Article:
- Back up your hard drive to a secure device. In Windows, if all your data is in the My Documents folder, copy that folder to a USB thumb drive. Then put that drive in your secured storage. It is best to use two drives and alternate them. To save space, don’t keep your photos and videos in the My Documents folder. Create another folder and back these files up to another drive.
Watch Out For Scams
- Beware of credit repair scams. In this case, scammers offer to miraculously remove negative information from your credit report. This is especially dangerous as they almost always ask for your Social Security number. Believe it or not, you can fix errors on your credit report yourself, so don’t get taken in.
- Beware of door-to-door solicitations. Never give information or money at the door without researching the magazine salesperson, charitable solicitor, or contractor first. Never let them into your home, especially if there is more than one person! Con artists thrive after disasters in particular. Research any organization prior to giving.
- Another one to watch out for are the contest prize scams. You may get an email claiming that you have won some money from a contest, and that you simply need to send in a “small processing fee” to claim it. Guess what? You’ll pay your money and never hear from them again. Ignore these emails.
- Use care on social networking sites and educate your children as well, so they aren’t giving out any personal information online as they are often predators online. Adult chat rooms and Internet dating sites are also being used by thieves posing as love interests in need of transportation, operations, money or other handouts.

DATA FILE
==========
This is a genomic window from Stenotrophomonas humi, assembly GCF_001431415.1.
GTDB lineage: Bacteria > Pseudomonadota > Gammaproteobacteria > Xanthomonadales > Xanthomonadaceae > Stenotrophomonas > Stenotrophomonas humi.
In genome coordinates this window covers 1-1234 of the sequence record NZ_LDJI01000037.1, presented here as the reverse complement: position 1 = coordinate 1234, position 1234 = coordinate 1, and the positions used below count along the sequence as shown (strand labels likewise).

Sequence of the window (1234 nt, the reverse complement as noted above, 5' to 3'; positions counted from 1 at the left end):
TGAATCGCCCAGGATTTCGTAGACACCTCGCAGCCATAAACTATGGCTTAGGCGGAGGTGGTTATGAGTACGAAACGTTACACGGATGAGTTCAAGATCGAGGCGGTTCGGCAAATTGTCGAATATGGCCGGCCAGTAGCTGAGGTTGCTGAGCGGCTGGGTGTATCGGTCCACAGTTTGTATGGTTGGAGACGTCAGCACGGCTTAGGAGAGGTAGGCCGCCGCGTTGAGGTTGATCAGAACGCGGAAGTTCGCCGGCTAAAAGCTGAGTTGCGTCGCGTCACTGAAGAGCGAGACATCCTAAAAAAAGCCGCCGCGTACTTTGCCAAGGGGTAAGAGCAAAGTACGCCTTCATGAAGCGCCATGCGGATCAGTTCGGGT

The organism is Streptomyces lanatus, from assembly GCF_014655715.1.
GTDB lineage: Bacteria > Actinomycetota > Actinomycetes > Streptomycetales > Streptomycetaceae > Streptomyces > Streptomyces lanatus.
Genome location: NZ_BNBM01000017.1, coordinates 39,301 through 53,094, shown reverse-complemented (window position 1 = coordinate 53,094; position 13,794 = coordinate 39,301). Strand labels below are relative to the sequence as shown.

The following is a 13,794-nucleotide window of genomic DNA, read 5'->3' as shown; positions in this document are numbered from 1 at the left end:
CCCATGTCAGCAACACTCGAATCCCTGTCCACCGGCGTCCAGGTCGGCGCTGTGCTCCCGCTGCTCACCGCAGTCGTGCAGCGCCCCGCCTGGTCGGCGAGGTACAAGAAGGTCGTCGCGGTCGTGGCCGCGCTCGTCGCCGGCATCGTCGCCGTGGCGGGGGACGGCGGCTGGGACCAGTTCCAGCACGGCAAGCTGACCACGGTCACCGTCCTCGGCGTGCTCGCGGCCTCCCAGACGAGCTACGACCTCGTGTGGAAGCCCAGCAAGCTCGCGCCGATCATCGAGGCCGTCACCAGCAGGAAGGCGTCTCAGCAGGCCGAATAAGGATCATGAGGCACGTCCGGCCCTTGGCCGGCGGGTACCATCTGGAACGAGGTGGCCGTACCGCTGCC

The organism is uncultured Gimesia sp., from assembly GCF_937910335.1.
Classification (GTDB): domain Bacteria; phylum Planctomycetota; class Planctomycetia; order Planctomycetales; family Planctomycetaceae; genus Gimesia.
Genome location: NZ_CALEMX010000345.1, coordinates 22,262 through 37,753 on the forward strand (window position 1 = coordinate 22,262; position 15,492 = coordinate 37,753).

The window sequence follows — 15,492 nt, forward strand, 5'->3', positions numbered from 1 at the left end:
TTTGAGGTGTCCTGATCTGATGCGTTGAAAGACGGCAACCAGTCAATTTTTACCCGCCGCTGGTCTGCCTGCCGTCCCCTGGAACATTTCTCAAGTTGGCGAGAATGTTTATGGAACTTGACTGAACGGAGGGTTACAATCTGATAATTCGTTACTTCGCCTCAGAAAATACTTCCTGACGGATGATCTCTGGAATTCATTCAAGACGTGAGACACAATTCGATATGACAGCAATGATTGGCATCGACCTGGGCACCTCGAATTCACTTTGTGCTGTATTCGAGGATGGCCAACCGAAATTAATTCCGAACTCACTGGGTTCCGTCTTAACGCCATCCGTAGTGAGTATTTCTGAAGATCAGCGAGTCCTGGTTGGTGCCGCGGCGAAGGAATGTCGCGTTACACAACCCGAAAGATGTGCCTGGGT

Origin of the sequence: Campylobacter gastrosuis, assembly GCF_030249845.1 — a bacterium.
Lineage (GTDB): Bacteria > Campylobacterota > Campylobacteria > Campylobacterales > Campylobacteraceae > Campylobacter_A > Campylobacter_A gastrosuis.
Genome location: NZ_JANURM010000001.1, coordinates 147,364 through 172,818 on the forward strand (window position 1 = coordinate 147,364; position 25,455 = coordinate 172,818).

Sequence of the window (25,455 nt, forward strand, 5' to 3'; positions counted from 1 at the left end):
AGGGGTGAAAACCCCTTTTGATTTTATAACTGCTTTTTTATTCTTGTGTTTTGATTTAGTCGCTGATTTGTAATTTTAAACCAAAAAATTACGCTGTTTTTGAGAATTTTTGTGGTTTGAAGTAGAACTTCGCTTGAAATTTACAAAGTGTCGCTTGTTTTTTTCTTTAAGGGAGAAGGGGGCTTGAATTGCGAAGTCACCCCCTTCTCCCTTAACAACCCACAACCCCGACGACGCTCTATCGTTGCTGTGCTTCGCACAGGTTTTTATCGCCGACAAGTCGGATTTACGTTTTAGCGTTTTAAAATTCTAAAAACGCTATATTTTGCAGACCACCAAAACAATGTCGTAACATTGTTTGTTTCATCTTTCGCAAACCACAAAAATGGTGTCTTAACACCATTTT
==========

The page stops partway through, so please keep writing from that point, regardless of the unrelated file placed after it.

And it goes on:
- Use caution when using an ATM machine, both for personal safety, and for password surfers who may be trying to see your password as phony ATM machines have appeared in the US. Only use ATM machines at companies you know and trust.
- There have been frequent reports of fraudulent cashier’s checks and money orders, particularly in response to items sold on the Internet, be especially careful when accepting and depositing this tender. Ask for help from your financial institution in determining whether they are counterfeit. Many who offer these fraudulent checks or money orders indicate the check is for an amount greater than the amount requested and ask you to send the difference.
- Thieves will post apartments and houses for rent on the Internet and accept money orders for deposits and rent when they don’t even own the house. Make sure you are giving any money in person and can verify that the person you are meeting actually the person who manages or owns the property.
- Never give personal information over the telephone unless you initiated the call
Do Not Call List
Be sure you are on the no-call list for your home, cell, and fax phone numbers. To sign up visit www.donotcall.gov or call 1-888-382-1222 from the phone you want to protect. Be aware that although political and charitable organizations are exempt from the no-call list, there are people who pose as charities or political parties. Always check the legitimacy of any caller. If they are requesting a donation, and you want to give, ask them to mail you a form, do not give information over the phone.
Make Sure Your Mail is Safe
Reduce the amount of mail you receive by calling the national credit bureaus opt-out line at 1-888-5-OPT-OUT or visiting their web site at www.optoutprescreen.com. This action will reduce the number of pre-approved credit offers you will receive. There is an option to make this temporary or permanent and we recommend making the option permanent. You will see credit offers diminish after you choose this option. The paid identity protection services do this for you, but you can do it free.
- Alert your credit or credit card issuer if you do not receive your statement. Someone may be stealing your mail.
Do not put outgoing mail in your personal mailbox unless it is secure. Putting a flag up to alert your carrier to mail also alerts crooks to the fact that mail is available for the taking in that box. Pick up your mail immediately so thieves have less opportunity to steal it.